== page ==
It is something of a hobby with the Art Press lately to out some wealthy donor as a bad person, with the intention of causing institutions to sever ties and generally create a fuss. The Sacklers, and now some guy, Warren Kanders, who runs a tear gas company, and there's probably a lot more.
The whole charade is puzzling to me. Eventually you're going to run out of billionaires, surely? I mean, it's not like there's good billionaires and bad billionaires, and if you could just root out the handful of bad ones, you know?
Billionaires are all assholes, but I mean that in a particular way.
I am not a billionaire, and I don't consider myself wealthy. Still, I have more than most of the people who live on this earth. There are some savings, there's a house, a minivan, a dog. I live and consume well beyond the average human, I'm pretty sure.
I think of myself as a pretty moral person, but would I give up any of this? No. I am loathe to give or to share with strangers to any extent which would materially affect my life or what I perceive to be my socio-economic position. I'm simply not going to donate 50% of my money to save starving children in Africa. I can rationalize it by saying it would all go to pay fat-cat administrators, but that's a rationalization.
The Sacklers, I am confident, did not set out to murder everyone with Appalachia with opioids. Their business simply moved in that direction because that's where the money is, and they went along for the ride, rationalizing at every step. This is precisely the same process as my rationalization of my life. I wrote software that helped the US military and large corporations, and I did not quit my job in a huff. I mostly ignored the issue and rationalized my role.
We are all of us Sacklers, none of us will willingly move down the ladder even by one rung even as we demand that people higher up the ladder do just that. The only variable is the number of zeros, and the corresponding impact we have on the world. We all sort of imagine that there's a cut-off, above which one ought to be willing to step down a rung, and that the cut off is a little bit above wherever we are.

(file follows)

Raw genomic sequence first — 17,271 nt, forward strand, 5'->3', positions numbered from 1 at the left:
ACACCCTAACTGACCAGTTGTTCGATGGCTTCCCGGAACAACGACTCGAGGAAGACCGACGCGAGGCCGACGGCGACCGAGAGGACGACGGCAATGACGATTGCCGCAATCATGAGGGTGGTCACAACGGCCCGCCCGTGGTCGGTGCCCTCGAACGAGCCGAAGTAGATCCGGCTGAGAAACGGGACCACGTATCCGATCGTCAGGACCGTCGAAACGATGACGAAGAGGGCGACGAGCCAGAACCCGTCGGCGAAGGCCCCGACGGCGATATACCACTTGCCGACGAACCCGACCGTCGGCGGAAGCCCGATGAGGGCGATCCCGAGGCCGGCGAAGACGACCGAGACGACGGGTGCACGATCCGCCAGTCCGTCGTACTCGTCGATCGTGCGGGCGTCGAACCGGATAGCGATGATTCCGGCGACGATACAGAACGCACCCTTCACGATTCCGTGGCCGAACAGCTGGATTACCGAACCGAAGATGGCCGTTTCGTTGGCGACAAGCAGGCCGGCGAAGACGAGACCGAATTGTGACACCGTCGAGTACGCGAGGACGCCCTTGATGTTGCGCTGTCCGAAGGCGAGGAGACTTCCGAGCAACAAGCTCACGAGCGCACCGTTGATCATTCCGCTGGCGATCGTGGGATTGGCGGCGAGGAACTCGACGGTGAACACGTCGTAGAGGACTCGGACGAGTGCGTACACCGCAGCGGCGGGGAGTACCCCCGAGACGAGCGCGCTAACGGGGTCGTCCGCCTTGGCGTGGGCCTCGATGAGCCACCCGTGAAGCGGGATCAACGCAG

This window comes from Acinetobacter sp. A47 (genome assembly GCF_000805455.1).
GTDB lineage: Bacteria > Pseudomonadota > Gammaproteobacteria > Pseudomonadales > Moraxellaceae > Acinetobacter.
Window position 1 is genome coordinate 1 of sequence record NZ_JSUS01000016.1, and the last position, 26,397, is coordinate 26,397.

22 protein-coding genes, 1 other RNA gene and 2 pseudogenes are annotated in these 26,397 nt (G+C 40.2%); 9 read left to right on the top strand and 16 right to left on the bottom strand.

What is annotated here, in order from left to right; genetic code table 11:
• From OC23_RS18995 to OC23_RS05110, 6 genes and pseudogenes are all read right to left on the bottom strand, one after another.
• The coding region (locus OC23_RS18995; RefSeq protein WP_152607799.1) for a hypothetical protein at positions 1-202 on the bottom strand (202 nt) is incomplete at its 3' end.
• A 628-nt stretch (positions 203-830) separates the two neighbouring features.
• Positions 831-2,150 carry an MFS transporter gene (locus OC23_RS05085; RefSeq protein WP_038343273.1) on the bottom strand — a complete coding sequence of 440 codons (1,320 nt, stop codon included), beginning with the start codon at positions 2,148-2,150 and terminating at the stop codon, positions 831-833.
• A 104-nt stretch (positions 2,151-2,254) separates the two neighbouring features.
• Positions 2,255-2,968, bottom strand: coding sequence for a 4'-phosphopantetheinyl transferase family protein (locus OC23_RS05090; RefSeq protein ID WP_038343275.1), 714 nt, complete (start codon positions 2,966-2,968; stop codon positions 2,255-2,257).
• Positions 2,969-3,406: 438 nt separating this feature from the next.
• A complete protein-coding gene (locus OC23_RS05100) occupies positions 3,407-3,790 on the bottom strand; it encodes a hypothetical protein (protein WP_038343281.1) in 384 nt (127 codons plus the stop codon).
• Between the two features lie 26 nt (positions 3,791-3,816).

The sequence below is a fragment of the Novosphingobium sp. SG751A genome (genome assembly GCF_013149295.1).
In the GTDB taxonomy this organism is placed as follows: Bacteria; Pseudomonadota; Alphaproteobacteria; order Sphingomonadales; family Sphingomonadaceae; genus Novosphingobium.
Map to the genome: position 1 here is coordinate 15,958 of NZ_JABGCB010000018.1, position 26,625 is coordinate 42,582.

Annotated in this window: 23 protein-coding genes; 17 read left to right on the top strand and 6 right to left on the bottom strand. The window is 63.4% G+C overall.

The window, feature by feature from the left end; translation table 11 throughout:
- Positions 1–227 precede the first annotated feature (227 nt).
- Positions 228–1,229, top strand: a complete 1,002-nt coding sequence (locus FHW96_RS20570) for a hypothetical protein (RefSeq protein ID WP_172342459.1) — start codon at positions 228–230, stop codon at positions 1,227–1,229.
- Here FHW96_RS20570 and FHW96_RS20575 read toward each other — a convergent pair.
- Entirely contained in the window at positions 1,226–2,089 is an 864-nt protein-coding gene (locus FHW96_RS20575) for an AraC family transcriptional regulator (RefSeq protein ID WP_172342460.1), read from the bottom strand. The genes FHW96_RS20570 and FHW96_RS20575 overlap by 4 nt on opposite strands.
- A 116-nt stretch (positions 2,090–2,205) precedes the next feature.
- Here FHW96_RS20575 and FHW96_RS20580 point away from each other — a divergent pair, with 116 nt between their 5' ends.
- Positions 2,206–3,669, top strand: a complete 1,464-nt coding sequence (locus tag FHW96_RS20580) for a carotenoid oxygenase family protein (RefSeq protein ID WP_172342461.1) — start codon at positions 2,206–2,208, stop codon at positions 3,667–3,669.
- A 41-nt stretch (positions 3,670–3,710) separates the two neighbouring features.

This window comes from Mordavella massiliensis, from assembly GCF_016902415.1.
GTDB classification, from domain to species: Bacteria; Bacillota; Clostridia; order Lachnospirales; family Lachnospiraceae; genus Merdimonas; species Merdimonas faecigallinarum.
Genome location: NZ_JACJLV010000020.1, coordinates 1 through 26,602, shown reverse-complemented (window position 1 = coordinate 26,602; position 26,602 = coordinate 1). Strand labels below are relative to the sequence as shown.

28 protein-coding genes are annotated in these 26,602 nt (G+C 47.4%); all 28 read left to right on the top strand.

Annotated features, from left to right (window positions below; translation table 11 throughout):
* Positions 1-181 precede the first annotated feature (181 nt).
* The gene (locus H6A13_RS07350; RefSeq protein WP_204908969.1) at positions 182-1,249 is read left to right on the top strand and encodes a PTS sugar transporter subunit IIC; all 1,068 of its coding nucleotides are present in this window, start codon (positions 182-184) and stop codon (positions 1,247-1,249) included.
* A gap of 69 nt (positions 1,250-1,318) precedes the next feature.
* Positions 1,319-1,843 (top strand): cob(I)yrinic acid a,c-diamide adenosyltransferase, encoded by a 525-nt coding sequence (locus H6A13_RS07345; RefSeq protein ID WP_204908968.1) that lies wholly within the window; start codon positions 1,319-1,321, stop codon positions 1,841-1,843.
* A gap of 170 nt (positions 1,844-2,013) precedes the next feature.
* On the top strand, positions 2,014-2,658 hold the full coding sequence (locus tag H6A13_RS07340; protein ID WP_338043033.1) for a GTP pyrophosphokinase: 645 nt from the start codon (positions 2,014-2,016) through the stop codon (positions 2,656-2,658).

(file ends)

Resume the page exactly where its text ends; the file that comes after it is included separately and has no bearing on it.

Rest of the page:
The point here is not to excuse the Sacklers or to condemn myself, but to argue that in this sense all billionaires are the same. While they may be very nice in person, love dogs, donate to charities, and so on, they are going to protect and enhance their socio-economic position in exactly the same way I do, in the same way the Sacklers do. There will be lots of zeros when they do, and correspondingly large real-world impacts. That's simply how it works.
If the Art world wishes to operate on "clean" money, or even "less dirty" money, they're going to have to scrub a bunch of zeros off their budgets.
This, in turn, means that many of the millions of people employed in the Art Industry are going to have to find real jobs (and in that I wish them the best of luck, in these trying times), and that many of the hangers-on (journalists, MFA programs, and so on) will have to do likewise.
To support, even on meager wages, these several million people, requires billions of dollars per year. Money at that scale is never anything but very very dirty money.
The Art Industry has, obviously, no intention of doing anything of the sort. Even the lowliest of interns would prefer that the music continue to play.
The periodic ejection of a Bad Billionaire is, to my eye, part of the rationalization process. While I doubt the existence of a shadowy cabal which periodically selects a wealthy patron for ejection, there does seem to be an emergent behavior here. The message here is the system isn't perfect, but we're working on it, we're making progress toward a beautiful future which is of course wrong.
The Art Industry will strive to grow, to increase its budgets, which implies inexorably that it will seek, collectively, to increase and intensify its entanglements with billionaires. The journalists who wring their hands will continue to drink the free champagne at openings, and to fly to other continents to cover Important Shows, and so on. Nobody wants the music to stop, they just want to feel good about themselves while dancing.
Billionaire Ejection is, as the kids say these days, performative.
I have no particular solution, except maybe to stop playing the game. I am, surely, rationalizing the non-existence of my own Art Career here, but I will note that I have hardly any entanglement with billionaires in my artistic endeavors. I guess there's a few billion in net worth on blurb's board of directors.